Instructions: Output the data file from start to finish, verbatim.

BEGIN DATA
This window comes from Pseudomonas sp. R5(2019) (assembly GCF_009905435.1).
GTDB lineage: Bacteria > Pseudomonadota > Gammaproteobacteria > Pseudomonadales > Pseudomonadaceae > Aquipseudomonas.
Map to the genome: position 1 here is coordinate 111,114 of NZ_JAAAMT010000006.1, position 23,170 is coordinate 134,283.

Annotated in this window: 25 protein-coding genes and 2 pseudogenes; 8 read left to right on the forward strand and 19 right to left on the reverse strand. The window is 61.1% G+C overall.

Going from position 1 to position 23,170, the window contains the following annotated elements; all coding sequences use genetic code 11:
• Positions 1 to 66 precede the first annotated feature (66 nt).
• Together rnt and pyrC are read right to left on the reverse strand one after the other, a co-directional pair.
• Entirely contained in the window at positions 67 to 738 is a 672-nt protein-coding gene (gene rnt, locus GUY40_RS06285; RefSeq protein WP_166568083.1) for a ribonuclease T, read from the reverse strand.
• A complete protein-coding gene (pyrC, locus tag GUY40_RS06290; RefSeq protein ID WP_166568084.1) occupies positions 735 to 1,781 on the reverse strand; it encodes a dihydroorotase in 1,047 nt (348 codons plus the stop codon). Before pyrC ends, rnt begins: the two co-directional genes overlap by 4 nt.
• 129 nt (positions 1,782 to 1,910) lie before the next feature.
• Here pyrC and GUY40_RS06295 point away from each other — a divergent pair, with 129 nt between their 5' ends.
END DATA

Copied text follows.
This window comes from Pseudomonas sp. R5(2019) (assembly GCF_009905435.1).
GTDB lineage: Bacteria > Pseudomonadota > Gammaproteobacteria > Pseudomonadales > Pseudomonadaceae > Aquipseudomonas.
Map to the genome: position 1 here is coordinate 111,114 of NZ_JAAAMT010000006.1, position 23,170 is coordinate 134,283.

Annotated in this window: 25 protein-coding genes and 2 pseudogenes; 8 read left to right on the forward strand and 19 right to left on the reverse strand. The window is 61.1% G+C overall.

Going from position 1 to position 23,170, the window contains the following annotated elements; all coding sequences use genetic code 11:
• Positions 1 to 66 precede the first annotated feature (66 nt).
• Together rnt and pyrC are read right to left on the reverse strand one after the other, a co-directional pair.
• Entirely contained in the window at positions 67 to 738 is a 672-nt protein-coding gene (gene rnt, locus GUY40_RS06285; RefSeq protein WP_166568083.1) for a ribonuclease T, read from the reverse strand.
• A complete protein-coding gene (pyrC, locus tag GUY40_RS06290; RefSeq protein ID WP_166568084.1) occupies positions 735 to 1,781 on the reverse strand; it encodes a dihydroorotase in 1,047 nt (348 codons plus the stop codon). Before pyrC ends, rnt begins: the two co-directional genes overlap by 4 nt.
• 129 nt (positions 1,782 to 1,910) lie before the next feature.
• Here pyrC and GUY40_RS06295 point away from each other — a divergent pair, with 129 nt between their 5' ends.